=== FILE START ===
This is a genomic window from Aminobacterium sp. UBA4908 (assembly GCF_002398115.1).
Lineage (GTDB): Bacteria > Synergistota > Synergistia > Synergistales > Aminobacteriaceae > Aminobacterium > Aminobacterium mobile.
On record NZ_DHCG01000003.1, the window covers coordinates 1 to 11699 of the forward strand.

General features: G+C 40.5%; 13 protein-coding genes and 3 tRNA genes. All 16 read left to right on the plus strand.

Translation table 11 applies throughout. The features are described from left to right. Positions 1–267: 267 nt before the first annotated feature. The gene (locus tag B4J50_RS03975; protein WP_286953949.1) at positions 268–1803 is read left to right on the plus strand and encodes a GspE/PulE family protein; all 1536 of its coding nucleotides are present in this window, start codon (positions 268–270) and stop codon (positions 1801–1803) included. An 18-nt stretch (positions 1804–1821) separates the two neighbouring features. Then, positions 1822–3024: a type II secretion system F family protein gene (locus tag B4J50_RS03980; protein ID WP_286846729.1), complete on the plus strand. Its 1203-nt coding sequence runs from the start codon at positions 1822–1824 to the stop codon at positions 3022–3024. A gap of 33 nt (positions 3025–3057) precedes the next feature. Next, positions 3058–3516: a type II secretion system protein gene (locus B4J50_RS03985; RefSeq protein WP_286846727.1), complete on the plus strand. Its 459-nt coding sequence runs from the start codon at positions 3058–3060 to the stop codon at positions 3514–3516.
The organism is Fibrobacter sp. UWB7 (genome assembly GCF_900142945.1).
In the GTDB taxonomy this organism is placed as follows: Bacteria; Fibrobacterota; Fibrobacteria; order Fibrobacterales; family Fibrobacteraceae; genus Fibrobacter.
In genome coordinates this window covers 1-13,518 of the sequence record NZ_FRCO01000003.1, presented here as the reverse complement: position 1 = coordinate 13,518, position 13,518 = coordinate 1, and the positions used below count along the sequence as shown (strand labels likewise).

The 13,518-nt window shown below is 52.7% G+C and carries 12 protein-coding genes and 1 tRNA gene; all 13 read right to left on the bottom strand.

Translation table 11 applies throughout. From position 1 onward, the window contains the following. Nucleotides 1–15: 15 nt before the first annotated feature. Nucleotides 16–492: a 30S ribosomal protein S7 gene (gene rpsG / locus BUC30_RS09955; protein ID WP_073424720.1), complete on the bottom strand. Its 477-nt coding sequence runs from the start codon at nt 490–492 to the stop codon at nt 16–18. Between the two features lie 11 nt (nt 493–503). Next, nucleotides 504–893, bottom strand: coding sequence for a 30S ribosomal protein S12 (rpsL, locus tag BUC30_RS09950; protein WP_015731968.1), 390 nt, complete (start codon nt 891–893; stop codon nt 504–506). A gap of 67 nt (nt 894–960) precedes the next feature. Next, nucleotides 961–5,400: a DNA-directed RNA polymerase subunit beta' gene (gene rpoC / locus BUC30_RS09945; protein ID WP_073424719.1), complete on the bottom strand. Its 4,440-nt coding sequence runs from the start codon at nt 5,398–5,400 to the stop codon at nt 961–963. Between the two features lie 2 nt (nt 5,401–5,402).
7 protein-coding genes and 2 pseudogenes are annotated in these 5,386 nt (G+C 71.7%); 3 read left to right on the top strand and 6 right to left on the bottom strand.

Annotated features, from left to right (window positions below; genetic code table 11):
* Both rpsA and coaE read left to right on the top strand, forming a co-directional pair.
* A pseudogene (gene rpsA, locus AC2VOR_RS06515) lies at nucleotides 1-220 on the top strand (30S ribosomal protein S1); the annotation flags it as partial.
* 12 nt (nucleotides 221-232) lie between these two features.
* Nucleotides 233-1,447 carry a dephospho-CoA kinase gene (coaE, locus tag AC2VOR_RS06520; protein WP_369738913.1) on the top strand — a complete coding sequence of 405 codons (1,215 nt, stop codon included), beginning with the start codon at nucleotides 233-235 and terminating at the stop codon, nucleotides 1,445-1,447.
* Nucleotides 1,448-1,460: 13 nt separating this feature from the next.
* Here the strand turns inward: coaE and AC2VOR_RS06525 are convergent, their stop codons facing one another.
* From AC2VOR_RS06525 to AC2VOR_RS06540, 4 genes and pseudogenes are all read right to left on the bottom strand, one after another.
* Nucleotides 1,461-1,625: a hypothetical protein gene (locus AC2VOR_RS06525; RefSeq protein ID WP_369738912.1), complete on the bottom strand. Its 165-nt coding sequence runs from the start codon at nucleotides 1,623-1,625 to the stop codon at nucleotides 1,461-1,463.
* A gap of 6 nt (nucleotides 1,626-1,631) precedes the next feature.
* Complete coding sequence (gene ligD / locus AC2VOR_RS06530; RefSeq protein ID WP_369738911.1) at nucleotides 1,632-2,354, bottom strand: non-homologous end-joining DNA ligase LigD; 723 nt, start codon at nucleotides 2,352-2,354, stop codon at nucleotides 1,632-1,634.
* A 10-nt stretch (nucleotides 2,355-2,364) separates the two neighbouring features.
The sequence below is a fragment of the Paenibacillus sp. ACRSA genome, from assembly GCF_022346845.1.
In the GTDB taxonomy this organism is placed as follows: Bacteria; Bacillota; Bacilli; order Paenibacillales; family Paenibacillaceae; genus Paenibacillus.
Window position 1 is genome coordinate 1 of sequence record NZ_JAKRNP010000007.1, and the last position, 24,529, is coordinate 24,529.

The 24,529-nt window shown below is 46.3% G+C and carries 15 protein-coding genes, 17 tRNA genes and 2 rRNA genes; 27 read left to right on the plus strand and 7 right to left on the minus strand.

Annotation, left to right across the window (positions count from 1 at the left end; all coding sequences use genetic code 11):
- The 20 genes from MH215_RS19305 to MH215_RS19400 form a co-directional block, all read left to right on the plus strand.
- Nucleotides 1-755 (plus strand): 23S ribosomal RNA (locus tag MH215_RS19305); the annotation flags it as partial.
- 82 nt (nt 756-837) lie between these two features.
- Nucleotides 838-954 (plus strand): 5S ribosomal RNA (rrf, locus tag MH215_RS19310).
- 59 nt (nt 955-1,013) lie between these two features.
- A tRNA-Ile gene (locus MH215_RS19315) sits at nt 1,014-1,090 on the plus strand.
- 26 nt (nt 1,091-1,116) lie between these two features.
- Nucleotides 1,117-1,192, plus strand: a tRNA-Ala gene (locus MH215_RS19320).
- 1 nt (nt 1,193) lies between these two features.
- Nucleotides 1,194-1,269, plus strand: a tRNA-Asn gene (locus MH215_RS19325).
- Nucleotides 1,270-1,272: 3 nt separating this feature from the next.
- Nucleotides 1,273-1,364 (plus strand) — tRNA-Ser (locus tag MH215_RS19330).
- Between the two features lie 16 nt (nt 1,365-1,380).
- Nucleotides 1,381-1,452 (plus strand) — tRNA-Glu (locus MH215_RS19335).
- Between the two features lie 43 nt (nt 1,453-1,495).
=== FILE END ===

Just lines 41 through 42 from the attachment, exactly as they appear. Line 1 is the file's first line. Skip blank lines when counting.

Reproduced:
- Between the two features lie 16 nt (nt 1,365-1,380).
- Nucleotides 1,381-1,452 (plus strand) — tRNA-Glu (locus MH215_RS19335).